Background:The spider family Sicariidae includes two genera, Sicarius and Loxosceles. Bites by Sicarius are uncommon in humans and, in Brazil, a single report is known of a 17-year old man bitten by a Sicarius species that developed a necrotic lesion similar to that caused by Loxosceles. Envenomation by Loxosceles spiders can result in dermonecrosis and severe ulceration. Sicarius and Loxosceles spider venoms share a common characteristic, i.e., the presence of Sphingomyelinases D (SMase D). We have previously shown that Loxosceles SMase D is the enzyme responsible for the main pathological effects of the venom. Recently, it was demonstrated that Sicarius species from Africa, like Loxosceles spiders from the Americas, present high venom SMase D activity. However, despite the presence of SMase D like proteins in venoms of several New World Sicarius species, they had reduced or no detectable SMase D activity. In order to contribute to a better understanding about the toxicity of New World Sicarius venoms, the aim of this study was to characterize the toxic properties of male and female venoms from the Brazilian Sicarius ornatus spider and compare these with venoms from Loxosceles species of medical importance in Brazil.Methodology/Principal Findings:SDS-PAGE analysis showed variations in the composition of Loxosceles spp. and Sicarius ornatus venoms. Differences in the electrophoretic profiles of male and female venoms were also observed, indicating a possible intraspecific variation in the composition of the venom of Sicarius spider. The major component in all tested venoms had a Mr of 32-35 kDa, which was recognized by antiserum raised against Loxosceles SMases D. Moreover, male and female Sicarius ornatus spiders' venoms were able to hydrolyze sphingomyelin, thus showing an enzymatic activity similar to that determined for Loxosceles venoms. Sicarius ornatus venoms, as well as Loxosceles venoms, were able to render erythrocytes susceptible to lysis by autologous serum and to induce a significant loss of human keratinocyte cell viability; the female Sicarius ornatus venom was more efficient than male.Conclusion:We show here, for the first time, that the Brazilian Sicarius ornatus spider contains active Sphingomyelinase D and is able to cause haemolysis and keratinocyte cell death similar to the South American Loxosceles species, harmful effects that are associated with the presence of active SMases D. These results may suggest that envenomation by this Sicarius spider has the potential to cause similar pathological events as that caused by Loxosceles envenomation. Our results also suggest that, in addition to the interspecific differences, intraspecific variations in the venoms composition may play a role in the toxic potential of the New World Sicarius venoms species. © 2013 Lopes et al. Source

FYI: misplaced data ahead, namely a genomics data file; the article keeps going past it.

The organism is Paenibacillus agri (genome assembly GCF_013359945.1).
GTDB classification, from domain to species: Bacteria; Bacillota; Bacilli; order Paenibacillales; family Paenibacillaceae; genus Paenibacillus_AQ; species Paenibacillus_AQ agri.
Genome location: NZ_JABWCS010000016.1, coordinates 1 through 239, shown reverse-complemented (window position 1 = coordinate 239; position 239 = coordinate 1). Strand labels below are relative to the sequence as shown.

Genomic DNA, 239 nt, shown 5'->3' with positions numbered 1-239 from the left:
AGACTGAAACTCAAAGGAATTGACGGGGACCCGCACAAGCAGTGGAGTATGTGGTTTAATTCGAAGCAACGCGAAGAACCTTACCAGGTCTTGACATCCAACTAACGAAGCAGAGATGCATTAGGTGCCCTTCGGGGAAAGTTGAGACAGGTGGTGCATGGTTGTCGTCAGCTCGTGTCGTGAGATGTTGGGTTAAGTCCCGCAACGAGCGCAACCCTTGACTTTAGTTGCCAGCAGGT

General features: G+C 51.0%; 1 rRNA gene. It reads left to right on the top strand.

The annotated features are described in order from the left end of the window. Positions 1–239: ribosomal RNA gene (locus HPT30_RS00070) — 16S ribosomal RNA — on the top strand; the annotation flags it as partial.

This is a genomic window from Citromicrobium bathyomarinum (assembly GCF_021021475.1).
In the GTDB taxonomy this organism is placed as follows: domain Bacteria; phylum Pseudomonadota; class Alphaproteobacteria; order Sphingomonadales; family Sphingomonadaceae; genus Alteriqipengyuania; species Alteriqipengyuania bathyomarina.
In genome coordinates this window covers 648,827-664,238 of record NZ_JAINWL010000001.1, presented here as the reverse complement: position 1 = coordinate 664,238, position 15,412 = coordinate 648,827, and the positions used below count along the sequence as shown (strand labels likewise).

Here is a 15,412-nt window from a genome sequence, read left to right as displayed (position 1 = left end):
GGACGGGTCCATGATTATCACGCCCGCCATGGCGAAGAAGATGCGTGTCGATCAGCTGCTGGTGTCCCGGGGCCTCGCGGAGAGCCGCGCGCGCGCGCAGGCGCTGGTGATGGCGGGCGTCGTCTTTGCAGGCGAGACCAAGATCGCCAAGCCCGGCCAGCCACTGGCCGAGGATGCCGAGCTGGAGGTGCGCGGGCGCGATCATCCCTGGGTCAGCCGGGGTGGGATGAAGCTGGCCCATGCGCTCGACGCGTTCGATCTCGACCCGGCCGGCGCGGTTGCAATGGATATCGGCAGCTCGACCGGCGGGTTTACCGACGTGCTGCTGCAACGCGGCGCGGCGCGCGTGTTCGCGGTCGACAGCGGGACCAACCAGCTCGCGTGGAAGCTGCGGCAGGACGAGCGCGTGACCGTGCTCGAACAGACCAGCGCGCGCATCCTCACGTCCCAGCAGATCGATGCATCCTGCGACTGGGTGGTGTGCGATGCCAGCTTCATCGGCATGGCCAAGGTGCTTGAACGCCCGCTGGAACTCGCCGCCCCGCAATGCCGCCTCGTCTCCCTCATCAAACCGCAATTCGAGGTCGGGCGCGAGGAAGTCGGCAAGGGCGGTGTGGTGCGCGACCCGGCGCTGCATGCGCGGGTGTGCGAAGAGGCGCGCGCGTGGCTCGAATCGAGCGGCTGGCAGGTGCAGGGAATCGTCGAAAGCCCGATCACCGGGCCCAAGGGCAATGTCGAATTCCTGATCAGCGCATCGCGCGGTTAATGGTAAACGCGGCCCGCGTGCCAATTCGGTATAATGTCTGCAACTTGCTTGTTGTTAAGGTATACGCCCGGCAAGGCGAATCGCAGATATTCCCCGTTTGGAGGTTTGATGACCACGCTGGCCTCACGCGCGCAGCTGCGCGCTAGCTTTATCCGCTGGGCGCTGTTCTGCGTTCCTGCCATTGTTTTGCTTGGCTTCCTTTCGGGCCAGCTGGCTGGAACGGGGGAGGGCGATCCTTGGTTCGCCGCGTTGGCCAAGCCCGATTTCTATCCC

Chakraborty P.K.,Newborn Screening Ontario | Schmitz-Abe K.,Boston Childrens Hospital | Kennedy E.K.,University of Ottawa | Mamady H.,Newborn Screening Ontario | And 31 more authors.
Blood | Year: 2014

Mutationsingenes encoding proteins that are in volved in mitochondrial heme synthesis, iron-sulfur cluster biogenesis, and mitochondrial protein synthesis have previously been implicated in the pathogenesis of the congenital sideroblastic anemias (CSAs). We recently described a syndromic form of CSA associated with B-cell immunodeficiency, periodic fevers, and developmental delay (SIFD). Here we demonstrate that SIFD is caused by biallelic mutations in TRNT1, the gene encoding the CCA-adding enzyme essential for maturationofboth nuclear and mitochondrial transfer RNAs. Using budding yeast lacking the TRNT1 homolog, CCA1, we confirm that the patient-associated TRNT1 mutations resultin partial lossoffunction of TRNT1 and lead to metabolic defectsinboth the mitochondria and cytosol, which can account for the phenotypic pleiotropy. Copyright © 2011 by The American Society of Hematology; all rights reserved. Source